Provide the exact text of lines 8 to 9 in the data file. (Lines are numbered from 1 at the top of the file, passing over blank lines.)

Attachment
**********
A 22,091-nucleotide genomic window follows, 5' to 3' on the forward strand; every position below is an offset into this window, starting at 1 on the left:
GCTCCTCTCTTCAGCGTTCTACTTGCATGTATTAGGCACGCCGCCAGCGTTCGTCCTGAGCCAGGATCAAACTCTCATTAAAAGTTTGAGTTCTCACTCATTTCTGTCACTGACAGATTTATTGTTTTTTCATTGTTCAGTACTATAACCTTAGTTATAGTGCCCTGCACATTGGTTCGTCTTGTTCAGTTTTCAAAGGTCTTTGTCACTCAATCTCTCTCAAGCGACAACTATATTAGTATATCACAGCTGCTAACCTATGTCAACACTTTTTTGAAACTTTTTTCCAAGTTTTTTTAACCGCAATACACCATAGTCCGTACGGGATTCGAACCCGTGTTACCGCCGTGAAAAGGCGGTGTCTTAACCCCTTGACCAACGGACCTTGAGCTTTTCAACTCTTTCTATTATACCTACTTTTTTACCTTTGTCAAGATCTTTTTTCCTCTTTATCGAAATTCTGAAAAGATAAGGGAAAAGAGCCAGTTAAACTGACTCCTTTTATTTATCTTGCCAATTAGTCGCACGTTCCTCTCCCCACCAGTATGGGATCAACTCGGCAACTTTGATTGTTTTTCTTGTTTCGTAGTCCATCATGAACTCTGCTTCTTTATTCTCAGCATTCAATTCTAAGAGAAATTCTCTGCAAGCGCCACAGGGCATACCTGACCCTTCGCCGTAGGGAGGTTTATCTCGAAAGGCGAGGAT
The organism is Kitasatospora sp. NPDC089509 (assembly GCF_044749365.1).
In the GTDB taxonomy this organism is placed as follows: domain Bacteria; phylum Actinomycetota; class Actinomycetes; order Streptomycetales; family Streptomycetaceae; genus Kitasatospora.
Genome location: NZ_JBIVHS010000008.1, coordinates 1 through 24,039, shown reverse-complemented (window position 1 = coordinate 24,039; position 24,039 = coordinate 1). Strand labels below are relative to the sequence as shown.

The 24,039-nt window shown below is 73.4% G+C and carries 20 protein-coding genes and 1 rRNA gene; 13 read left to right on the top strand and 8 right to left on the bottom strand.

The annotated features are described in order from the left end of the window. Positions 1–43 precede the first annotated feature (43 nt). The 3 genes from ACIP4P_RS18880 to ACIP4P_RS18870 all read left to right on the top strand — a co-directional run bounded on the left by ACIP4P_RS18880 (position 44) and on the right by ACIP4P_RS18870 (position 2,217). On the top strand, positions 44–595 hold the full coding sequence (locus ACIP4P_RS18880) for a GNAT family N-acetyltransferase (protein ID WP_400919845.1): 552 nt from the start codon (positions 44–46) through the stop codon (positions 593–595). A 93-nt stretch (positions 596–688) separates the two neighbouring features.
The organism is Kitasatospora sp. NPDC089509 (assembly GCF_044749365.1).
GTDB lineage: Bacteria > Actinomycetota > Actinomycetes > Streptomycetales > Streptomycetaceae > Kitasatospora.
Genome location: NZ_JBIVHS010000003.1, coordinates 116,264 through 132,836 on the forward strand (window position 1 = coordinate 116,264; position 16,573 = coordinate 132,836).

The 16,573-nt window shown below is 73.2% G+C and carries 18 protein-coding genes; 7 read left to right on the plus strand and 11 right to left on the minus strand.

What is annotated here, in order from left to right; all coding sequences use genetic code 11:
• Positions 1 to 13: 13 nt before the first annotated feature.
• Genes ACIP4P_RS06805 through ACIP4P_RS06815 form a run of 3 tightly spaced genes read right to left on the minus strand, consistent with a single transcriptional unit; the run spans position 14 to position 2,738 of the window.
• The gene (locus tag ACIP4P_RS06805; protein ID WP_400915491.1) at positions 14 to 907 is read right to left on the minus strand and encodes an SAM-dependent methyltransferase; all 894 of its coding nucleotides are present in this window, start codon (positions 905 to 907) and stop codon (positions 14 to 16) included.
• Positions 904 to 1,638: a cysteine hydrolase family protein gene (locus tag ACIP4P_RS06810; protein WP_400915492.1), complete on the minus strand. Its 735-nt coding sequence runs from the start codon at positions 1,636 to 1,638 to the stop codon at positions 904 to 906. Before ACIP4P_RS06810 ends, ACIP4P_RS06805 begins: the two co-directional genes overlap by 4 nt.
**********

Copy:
The organism is Kitasatospora sp. NPDC089509 (assembly GCF_044749365.1).
GTDB lineage: Bacteria > Actinomycetota > Actinomycetes > Streptomycetales > Streptomycetaceae > Kitasatospora.